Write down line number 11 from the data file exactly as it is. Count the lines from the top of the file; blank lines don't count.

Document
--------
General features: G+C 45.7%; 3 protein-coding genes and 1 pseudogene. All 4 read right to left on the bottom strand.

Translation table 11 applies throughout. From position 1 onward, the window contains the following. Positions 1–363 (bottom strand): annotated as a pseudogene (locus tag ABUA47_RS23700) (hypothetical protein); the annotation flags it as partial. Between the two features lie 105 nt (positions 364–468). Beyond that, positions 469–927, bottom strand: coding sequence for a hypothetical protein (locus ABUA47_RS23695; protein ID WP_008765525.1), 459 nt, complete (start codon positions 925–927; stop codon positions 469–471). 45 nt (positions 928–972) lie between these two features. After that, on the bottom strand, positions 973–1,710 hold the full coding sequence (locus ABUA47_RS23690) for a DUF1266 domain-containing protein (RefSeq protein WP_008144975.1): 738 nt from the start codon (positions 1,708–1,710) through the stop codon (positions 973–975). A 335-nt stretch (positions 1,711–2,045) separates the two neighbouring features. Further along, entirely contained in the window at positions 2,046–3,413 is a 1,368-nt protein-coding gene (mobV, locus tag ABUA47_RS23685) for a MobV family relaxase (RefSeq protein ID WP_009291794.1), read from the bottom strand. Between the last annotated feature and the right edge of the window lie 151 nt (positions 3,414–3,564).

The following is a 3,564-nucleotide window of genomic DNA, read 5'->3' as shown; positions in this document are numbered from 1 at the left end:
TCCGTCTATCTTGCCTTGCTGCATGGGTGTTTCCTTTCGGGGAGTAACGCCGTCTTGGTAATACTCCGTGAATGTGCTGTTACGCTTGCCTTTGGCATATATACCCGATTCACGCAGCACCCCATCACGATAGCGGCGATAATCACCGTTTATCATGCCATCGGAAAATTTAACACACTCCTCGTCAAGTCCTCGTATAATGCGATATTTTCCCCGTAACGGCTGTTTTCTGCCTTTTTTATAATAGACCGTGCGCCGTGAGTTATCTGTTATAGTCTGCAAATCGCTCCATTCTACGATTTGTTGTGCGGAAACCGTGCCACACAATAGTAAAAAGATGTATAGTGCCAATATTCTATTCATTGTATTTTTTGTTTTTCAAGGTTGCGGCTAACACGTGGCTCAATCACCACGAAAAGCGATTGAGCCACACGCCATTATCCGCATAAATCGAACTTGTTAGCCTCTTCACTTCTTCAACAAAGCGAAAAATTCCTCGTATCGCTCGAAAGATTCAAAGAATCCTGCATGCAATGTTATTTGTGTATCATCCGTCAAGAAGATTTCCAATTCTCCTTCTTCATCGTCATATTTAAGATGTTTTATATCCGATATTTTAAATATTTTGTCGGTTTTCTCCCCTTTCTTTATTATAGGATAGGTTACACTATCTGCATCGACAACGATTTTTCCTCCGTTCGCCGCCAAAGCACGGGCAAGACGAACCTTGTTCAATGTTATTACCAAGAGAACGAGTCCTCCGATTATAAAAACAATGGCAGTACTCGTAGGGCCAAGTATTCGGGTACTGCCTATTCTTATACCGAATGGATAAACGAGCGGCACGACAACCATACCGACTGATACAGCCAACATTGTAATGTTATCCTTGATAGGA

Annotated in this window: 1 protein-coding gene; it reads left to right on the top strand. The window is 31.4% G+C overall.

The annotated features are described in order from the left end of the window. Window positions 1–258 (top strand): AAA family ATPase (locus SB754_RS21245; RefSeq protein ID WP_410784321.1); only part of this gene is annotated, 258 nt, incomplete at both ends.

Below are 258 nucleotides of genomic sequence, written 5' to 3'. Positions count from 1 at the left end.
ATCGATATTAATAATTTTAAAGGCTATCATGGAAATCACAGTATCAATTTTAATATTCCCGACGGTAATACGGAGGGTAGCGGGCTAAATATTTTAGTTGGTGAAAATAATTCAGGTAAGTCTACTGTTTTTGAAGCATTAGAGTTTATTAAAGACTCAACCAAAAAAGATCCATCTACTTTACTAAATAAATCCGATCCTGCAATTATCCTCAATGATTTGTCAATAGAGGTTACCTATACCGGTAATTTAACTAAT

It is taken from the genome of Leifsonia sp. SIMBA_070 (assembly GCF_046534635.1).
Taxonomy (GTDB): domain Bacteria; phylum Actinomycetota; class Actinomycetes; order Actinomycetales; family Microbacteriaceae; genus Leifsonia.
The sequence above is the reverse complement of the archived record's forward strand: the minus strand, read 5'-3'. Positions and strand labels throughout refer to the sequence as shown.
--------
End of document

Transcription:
The sequence above is the reverse complement of the archived record's forward strand: the minus strand, read 5'-3'. Positions and strand labels throughout refer to the sequence as shown.